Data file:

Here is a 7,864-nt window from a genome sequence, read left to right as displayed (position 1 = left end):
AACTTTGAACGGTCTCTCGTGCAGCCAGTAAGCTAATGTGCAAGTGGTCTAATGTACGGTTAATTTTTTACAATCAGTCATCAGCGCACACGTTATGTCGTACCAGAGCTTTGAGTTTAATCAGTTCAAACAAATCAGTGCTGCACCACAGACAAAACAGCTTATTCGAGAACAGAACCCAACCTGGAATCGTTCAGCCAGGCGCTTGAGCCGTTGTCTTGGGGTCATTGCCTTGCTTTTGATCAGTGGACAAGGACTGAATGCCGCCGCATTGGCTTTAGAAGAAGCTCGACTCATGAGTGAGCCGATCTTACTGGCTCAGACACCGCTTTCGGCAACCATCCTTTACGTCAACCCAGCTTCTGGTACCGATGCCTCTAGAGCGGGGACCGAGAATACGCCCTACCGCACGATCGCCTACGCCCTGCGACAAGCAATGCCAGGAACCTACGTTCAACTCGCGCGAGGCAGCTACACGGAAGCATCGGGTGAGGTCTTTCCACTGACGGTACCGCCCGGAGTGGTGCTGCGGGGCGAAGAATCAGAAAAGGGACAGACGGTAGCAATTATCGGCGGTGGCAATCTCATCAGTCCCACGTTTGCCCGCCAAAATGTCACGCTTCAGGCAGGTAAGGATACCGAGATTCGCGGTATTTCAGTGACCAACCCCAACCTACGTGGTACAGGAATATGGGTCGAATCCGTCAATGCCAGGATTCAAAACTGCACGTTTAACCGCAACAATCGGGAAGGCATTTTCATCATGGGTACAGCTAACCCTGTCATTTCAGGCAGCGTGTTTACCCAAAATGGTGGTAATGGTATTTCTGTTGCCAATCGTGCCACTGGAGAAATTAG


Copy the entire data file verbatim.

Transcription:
Here is a 7,864-nt window from a genome sequence, read left to right as displayed (position 1 = left end):
AACTTTGAACGGTCTCTCGTGCAGCCAGTAAGCTAATGTGCAAGTGGTCTAATGTACGGTTAATTTTTTACAATCAGTCATCAGCGCACACGTTATGTCGTACCAGAGCTTTGAGTTTAATCAGTTCAAACAAATCAGTGCTGCACCACAGACAAAACAGCTTATTCGAGAACAGAACCCAACCTGGAATCGTTCAGCCAGGCGCTTGAGCCGTTGTCTTGGGGTCATTGCCTTGCTTTTGATCAGTGGACAAGGACTGAATGCCGCCGCATTGGCTTTAGAAGAAGCTCGACTCATGAGTGAGCCGATCTTACTGGCTCAGACACCGCTTTCGGCAACCATCCTTTACGTCAACCCAGCTTCTGGTACCGATGCCTCTAGAGCGGGGACCGAGAATACGCCCTACCGCACGATCGCCTACGCCCTGCGACAAGCAATGCCAGGAACCTACGTTCAACTCGCGCGAGGCAGCTACACGGAAGCATCGGGTGAGGTCTTTCCACTGACGGTACCGCCCGGAGTGGTGCTGCGGGGCGAAGAATCAGAAAAGGGACAGACGGTAGCAATTATCGGCGGTGGCAATCTCATCAGTCCCACGTTTGCCCGCCAAAATGTCACGCTTCAGGCAGGTAAGGATACCGAGATTCGCGGTATTTCAGTGACCAACCCCAACCTACGTGGTACAGGAATATGGGTCGAATCCGTCAATGCCAGGATTCAAAACTGCACGTTTAACCGCAACAATCGGGAAGGCATTTTCATCATGGGTACAGCTAACCCTGTCATTTCAGGCAGCGTGTTTACCCAAAATGGTGGTAATGGTATTTCTGTTGCCAATCGTGCCACTGGAGAAATTAG